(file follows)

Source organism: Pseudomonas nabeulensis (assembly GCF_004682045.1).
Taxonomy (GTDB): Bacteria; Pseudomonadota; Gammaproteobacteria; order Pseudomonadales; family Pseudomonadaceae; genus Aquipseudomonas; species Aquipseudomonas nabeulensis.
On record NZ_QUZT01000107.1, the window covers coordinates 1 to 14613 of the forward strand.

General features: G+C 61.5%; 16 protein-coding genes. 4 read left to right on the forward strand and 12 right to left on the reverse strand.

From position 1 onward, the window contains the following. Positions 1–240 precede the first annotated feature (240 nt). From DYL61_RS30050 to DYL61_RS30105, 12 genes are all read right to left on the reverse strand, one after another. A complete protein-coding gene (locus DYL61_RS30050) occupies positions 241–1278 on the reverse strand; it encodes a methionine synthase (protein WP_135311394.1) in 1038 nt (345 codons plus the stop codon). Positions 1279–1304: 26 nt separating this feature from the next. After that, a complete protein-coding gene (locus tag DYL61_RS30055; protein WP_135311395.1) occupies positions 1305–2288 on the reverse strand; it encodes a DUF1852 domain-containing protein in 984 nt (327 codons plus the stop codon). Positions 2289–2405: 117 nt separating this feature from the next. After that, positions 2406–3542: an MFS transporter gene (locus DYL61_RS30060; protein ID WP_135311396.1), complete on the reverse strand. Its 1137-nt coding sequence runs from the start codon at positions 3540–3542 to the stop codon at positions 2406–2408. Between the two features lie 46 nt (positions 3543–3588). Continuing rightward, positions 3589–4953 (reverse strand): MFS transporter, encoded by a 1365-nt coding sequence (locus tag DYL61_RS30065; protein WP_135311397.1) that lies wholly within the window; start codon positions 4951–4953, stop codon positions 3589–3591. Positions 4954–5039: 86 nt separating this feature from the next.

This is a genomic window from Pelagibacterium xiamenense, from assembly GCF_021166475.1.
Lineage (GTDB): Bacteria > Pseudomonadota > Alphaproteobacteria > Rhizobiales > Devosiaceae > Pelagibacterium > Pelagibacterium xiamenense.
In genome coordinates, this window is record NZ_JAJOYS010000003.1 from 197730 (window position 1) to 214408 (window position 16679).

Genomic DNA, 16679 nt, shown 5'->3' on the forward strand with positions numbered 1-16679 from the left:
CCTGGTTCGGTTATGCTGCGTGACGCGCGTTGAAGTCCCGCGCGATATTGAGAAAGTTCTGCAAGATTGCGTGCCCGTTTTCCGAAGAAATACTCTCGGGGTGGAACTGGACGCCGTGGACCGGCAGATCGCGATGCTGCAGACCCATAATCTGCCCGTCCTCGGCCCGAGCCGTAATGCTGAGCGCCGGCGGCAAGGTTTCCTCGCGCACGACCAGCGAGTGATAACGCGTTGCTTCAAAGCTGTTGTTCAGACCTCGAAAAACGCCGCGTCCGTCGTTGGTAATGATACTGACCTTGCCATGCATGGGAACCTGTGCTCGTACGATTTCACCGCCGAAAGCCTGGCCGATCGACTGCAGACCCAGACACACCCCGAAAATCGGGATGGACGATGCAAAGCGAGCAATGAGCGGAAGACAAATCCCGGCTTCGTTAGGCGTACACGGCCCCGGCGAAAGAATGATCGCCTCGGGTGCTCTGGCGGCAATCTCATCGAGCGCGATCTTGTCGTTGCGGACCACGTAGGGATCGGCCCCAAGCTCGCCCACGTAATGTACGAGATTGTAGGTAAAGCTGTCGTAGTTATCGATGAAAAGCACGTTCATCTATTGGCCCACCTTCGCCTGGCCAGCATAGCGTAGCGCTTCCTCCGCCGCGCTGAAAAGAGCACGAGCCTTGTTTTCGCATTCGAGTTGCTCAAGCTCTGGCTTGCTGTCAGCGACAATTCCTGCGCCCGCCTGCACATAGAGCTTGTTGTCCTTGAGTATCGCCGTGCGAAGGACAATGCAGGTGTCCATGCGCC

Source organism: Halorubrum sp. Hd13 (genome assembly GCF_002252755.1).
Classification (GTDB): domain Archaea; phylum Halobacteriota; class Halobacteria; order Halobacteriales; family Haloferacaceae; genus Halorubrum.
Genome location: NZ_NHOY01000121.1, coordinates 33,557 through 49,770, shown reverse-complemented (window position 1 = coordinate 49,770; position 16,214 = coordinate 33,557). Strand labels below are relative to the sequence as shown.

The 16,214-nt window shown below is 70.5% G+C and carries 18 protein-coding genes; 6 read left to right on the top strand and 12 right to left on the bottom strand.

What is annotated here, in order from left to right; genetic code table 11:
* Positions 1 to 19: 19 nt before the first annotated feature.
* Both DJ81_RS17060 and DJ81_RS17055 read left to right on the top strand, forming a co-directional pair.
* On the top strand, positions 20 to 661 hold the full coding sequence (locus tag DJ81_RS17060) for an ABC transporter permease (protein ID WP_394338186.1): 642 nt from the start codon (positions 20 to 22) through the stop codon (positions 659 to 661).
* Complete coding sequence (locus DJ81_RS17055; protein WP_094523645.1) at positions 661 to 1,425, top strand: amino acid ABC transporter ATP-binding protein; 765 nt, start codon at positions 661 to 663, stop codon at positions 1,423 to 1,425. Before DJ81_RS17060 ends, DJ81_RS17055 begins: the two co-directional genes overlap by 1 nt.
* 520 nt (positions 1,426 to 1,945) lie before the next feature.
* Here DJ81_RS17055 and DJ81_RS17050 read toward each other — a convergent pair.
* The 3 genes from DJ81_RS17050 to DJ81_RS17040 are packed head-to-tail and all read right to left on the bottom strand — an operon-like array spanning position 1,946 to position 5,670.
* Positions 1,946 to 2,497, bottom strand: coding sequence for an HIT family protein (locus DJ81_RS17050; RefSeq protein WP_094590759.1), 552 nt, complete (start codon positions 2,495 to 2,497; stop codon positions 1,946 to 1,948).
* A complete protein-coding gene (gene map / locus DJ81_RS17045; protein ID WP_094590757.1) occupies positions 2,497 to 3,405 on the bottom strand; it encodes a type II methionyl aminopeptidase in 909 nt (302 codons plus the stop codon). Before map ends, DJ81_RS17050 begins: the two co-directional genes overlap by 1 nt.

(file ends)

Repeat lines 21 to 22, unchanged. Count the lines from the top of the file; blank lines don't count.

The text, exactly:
* Here DJ81_RS17055 and DJ81_RS17050 read toward each other — a convergent pair.
* The 3 genes from DJ81_RS17050 to DJ81_RS17040 are packed head-to-tail and all read right to left on the bottom strand — an operon-like array spanning position 1,946 to position 5,670.